I'm saying it one more time for emphasis: I think a healthy culture is created when employees have buy-in to your company's culture and that your company’s culture was mutually agreed to, not just dictated from the top down.
Participation is more important for employee 1 than employee 100 because you are asking more from them. The important thing is, as their leader, you cannot just force your early employees to do what you want to do because that will ultimately make your culture toxic. You must listen to your early employees and form a culture that everyone agrees to (if you don't want to listen to them, why did you hire them?), then they will hire more employees and those employees will have been prescreened to have buy-in even though they will most likely contribute less to the creation of the culture. The goal is to evolve the culture into something that can survive without your constant monitoring. ↩
I am not a morning person, my ideal time to get to work is around 11am. I don’t have a problem working late, in fact, our whole family has kind of a strange schedule that is a result of my work schedule, with my daughter going to bed around 10pm and not getting up until around 9am. Other parents look at us like we’re aliens when we tell them her bedtime. ↩
There was quite a discussion about software testing on Hacker News this week and I was shocked by how many of the commenters leaned anti-testing. On the one hand, I breathed a sigh of relief, firm in the knowledge my job is safe since I build large well-tested systems; but on the other hand, I weep for anyone who has to work with someone who doesn’t believe in testing because there is a high likelihood their code sucks. I’ve been building software for a while now and I've never seen a large untested codebase that people were excited to work on1. Why? Because the fear of not knowing if a change will break everything stifles even the best of developers.
I’ve often said that every developer writes tests, whether they admit it or not, some developers just don't save them for later. Here’s an example, say you’re adding a new function named boom. You add your boom function and then run it against input foo to make sure you get the expected output:
After verifying the output, you smile to yourself because your boom function works exactly as expected with input foo, so you decide to also run it against input bar:
Oh no! Your boom function threw an error with input bar. So you go back into the code and change some stuff and run it again:
Whew! Once again, you’re all smiles because now your boom function works with input bar, but because you're a great non-test writing developer, you also run input foo again:
Dang it! It doesn’t work with input foo anymore, back to the code, and after another set of changes, you run it again:
Yay! It now works with input foo again, but in order to make sure it still works with bar you need to go back and run it with input bar again also. This back and forth grows tedious after awhile. This is exactly how most non-test writing developers write code2. The problem is, as the codebase grows and gets more complex, you forget some of the earlier inputs or just stop running earlier inputs altogether because it's a pain, or you make a change in some other area of the codebase not realizing that the new change completely breaks the boom function for input bar now.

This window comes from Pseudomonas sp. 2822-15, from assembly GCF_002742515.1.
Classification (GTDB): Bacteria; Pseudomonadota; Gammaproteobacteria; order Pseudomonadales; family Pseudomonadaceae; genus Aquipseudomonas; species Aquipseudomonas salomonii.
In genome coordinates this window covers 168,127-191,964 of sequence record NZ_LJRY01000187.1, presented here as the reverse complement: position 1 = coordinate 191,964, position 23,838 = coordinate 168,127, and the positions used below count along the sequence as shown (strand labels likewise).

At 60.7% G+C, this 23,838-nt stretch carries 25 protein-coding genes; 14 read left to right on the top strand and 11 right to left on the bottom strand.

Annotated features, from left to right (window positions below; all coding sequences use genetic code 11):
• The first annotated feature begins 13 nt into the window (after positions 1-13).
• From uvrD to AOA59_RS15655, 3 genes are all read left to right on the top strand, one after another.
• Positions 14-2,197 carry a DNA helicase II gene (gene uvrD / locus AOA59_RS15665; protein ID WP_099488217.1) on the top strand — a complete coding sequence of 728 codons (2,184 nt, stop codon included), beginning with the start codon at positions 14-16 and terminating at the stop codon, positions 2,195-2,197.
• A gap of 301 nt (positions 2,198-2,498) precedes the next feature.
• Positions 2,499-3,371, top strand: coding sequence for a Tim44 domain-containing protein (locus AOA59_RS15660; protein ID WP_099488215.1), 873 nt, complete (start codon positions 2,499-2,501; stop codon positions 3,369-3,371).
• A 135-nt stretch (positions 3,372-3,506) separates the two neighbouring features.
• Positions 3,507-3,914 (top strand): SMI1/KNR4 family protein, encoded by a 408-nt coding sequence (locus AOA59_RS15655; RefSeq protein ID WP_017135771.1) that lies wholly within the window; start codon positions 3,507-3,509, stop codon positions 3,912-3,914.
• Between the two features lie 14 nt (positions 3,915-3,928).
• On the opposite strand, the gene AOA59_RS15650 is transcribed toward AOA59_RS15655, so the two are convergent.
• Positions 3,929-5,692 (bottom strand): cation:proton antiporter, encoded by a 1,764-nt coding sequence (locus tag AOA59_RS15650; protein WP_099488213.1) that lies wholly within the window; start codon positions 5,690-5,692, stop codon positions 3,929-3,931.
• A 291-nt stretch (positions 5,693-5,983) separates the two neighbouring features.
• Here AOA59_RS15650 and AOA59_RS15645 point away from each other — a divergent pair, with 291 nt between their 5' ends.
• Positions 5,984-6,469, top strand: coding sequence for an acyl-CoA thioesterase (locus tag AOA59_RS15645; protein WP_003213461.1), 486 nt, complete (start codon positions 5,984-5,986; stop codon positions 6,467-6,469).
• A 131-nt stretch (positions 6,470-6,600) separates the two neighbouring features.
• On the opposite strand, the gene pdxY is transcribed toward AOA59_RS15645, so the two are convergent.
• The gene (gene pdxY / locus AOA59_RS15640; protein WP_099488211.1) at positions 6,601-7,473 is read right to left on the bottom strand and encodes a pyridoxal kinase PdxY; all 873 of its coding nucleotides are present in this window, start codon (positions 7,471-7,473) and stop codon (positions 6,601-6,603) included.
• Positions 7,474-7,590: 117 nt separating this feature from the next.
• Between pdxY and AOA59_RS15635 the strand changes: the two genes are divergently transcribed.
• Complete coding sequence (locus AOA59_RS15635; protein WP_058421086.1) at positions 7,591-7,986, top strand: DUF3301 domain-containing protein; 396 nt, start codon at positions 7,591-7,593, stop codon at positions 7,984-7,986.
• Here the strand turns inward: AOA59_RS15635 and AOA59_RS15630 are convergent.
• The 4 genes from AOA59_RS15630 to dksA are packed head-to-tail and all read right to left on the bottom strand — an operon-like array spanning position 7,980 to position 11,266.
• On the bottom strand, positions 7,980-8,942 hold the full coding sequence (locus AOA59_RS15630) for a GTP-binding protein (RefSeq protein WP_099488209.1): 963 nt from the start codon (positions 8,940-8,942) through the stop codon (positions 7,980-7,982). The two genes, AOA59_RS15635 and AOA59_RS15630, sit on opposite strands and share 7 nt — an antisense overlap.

Now, let’s add the same boom function, but with testing:
Let's make sure it also works for input bar:
That's what testing gives you, a place to keep your previous input history so you can re-check it every time you make a change. So, each change to the code is ran against all the previous inputs to make sure it is working as expected. This allows you to make changes throughout the whole system and be able to check past assumptions to make sure your change didn’t break anything. I love testing because I like being as sure as possible I’m not the one who broke stuff, with the added benefit of other developers being able to understand and work on my code also.
My testing style has developed over the course of building a few companies from scratch and also working on rather large existing codebases. The idea is to make writing and running tests to be as fast and efficient as possible, allowing changes to be made effortlessly.
The first thing you need when writing tests is to get everything into a needed state. Usually, when people think state, they think of fixtures, which are usually data files you load when starting the tests, that set up the database and stuff. I’m not a fan of fixtures because I've always found them to be too rigid and difficult to keep in sync on a fast moving codebase because they are so separate from the actual code that runs the tests, so when I tried to use fixtures I found I almost always abandoned them and stopped running tests that depended on them all together.
Since I need testing to be as easy as possible to make sure I stick with it, I don’t use fixtures. Instead, I generate my data on the fly. In Python, I use a module called Testdata for this, It makes it easy to quickly generate a wide variety of data. I usually start with my generic library but wrap it in a codebase specific module. For example, at First Opinion we have users, and we often need a valid user on lots of our tests, so this is how we've set that up:
from testdata import *
first_name, last_name = get_name(as_str=False)
u = User.create(**kwargs)
Then, at the first of a new test function that needs a user, we just call:
u = testdata.create_user()